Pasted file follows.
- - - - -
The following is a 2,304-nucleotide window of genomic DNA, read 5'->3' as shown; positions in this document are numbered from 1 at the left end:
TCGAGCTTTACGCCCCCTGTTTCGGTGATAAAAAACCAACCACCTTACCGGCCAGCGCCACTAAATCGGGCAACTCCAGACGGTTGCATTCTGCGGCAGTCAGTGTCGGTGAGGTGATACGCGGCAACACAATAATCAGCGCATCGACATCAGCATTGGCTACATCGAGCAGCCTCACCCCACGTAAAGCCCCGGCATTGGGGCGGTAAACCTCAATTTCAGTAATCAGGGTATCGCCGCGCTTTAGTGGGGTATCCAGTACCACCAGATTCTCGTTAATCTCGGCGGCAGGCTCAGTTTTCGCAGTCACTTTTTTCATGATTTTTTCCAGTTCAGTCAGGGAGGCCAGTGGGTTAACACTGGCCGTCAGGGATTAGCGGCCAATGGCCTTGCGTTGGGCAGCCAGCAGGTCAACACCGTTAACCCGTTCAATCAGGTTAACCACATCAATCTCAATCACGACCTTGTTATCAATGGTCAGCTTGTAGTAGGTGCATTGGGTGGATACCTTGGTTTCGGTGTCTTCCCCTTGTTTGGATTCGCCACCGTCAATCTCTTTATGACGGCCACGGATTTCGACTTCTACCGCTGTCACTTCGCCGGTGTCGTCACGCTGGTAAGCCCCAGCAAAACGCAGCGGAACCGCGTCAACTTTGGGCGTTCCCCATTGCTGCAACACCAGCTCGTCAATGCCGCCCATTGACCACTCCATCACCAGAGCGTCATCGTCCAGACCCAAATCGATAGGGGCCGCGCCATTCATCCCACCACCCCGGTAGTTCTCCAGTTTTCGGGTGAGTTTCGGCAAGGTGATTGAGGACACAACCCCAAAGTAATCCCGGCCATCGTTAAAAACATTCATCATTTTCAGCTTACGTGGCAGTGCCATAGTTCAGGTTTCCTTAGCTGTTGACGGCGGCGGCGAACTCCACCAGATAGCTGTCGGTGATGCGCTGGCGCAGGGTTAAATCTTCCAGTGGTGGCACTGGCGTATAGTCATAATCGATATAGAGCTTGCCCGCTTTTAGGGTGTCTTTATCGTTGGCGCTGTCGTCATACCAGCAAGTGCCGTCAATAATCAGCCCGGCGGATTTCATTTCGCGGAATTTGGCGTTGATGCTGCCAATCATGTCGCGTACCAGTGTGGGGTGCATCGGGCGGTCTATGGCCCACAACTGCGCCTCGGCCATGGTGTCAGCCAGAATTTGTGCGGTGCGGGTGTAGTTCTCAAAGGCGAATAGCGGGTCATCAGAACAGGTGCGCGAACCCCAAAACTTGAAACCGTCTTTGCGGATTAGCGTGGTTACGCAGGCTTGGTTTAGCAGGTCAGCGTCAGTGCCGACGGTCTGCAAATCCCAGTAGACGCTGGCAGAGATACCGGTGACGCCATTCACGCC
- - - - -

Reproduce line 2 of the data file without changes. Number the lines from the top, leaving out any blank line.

TCGAGCTTTACGCCCCCTGTTTCGGTGATAAAAAACCAACCACCTTACCGGCCAGCGCCACTAAATCGGGCAACTCCAGACGGTTGCATTCTGCGGCAGTCAGTGTCGGTGAGGTGATACGCGGCAACACAATAATCAGCGCATCGACATCAGCATTGGCTACATCGAGCAGCCTCACCCCACGTAAAGCCCCGGCATTGGGGCGGTAAACCTCAATTTCAGTAATCAGGGTATCGCCGCGCTTTAGTGGGGTATCCAGTACCACCAGATTCTCGTTAATCTCGGCGGCAGGCTCAGTTTTCGCAGTCACTTTTTTCATGATTTTTTCCAGTTCAGTCAGGGAGGCCAGTGGGTTAACACTGGCCGTCAGGGATTAGCGGCCAATGGCCTTGCGTTGGGCAGCCAGCAGGTCAACACCGTTAACCCGTTCAATCAGGTTAACCACATCAATCTCAATCACGACCTTGTTATCAATGGTCAGCTTGTAGTAGGTGCATTGGGTGGATACCTTGGTTTCGGTGTCTTCCCCTTGTTTGGATTCGCCACCGTCAATCTCTTTATGACGGCCACGGATTTCGACTTCTACCGCTGTCACTTCGCCGGTGTCGTCACGCTGGTAAGCCCCAGCAAAACGCAGCGGAACCGCGTCAACTTTGGGCGTTCCCCATTGCTGCAACACCAGCTCGTCAATGCCGCCCATTGACCACTCCATCACCAGAGCGTCATCGTCCAGACCCAAATCGATAGGGGCCGCGCCATTCATCCCACCACCCCGGTAGTTCTCCAGTTTTCGGGTGAGTTTCGGCAAGGTGATTGAGGACACAACCCCAAAGTAATCCCGGCCATCGTTAAAAACATTCATCATTTTCAGCTTACGTGGCAGTGCCATAGTTCAGGTTTCCTTAGCTGTTGACGGCGGCGGCGAACTCCACCAGATAGCTGTCGGTGATGCGCTGGCGCAGGGTTAAATCTTCCAGTGGTGGCACTGGCGTATAGTCATAATCGATATAGAGCTTGCCCGCTTTTAGGGTGTCTTTATCGTTGGCGCTGTCGTCATACCAGCAAGTGCCGTCAATAATCAGCCCGGCGGATTTCATTTCGCGGAATTTGGCGTTGATGCTGCCAATCATGTCGCGTACCAGTGTGGGGTGCATCGGGCGGTCTATGGCCCACAACTGCGCCTCGGCCATGGTGTCAGCCAGAATTTGTGCGGTGCGGGTGTAGTTCTCAAAGGCGAATAGCGGGTCATCAGAACAGGTGCGCGAACCCCAAAACTTGAAACCGTCTTTGCGGATTAGCGTGGTTACGCAGGCTTGGTTTAGCAGGTCAGCGTCAGTGCCGACGGTCTGCAAATCCCAGTAGACGCTGGCAGAGATACCGGTGACGCCATTCACGCC